SOAP or Simple Object Access Protocol connects processes through HTTP (mostly!) and the XML data format. SOAP follows preset standards like a messaging structure, encoding rules, and conventions for procedure requests and responses.
SOAP and XML based Web Services aren’t dead yet. I don’t think they will be for quite a while because they are very common in large enterprises (government, banks, telecommunications, etc).
In B2B or service to service APIs with a reliable and fast connection there’s some advantages to using SOAP with languages and environments like C#.NET or Java that.
There is a lot of large software systems that still provide SOAP based APIs. For example, NetSuite and Salesforce still have SOAP based APIs. NetSuite’s SOAP based API is actually better than their REST based API.
What is replacing SOAP?
The emphasis today is more on RESTful HTTP Service (RESTful APIs), although there’s some companies transitioning to GraphQL.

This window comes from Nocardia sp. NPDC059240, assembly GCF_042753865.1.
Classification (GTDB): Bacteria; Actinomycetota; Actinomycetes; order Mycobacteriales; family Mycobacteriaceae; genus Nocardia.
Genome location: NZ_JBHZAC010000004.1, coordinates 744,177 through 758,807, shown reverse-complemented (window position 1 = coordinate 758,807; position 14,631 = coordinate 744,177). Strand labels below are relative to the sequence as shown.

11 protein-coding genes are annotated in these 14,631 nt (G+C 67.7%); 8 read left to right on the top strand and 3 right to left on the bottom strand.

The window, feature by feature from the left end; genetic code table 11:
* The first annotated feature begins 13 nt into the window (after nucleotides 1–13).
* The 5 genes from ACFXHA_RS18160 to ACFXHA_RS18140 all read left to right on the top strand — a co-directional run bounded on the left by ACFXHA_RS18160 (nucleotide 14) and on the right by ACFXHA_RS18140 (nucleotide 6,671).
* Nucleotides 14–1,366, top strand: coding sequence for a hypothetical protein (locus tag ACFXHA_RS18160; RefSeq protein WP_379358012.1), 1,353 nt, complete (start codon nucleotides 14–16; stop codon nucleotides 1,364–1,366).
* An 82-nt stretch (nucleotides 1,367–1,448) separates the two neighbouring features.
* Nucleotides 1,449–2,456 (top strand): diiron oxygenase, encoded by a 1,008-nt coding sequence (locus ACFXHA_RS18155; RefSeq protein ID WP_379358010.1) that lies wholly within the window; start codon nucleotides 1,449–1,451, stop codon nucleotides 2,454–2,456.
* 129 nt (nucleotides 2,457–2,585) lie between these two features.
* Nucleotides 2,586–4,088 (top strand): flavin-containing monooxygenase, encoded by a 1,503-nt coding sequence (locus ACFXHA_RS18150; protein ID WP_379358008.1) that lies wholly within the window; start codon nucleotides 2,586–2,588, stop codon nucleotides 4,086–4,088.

In the article, API Style Choices you can read about some of the alternatives.
Should we still build new SOAP based APIs?
I personally wouldn’t, five years I might have considered it because the discoverability and WSDLs can be pretty spectacular.
Now a days, most web and mobile APIs are implemented using RESTful architectures because JSON is much more compressed and natively supported in web browsers. Parsing JSON data is usually a lot easier than XML data too. 😊
Also published on Medium.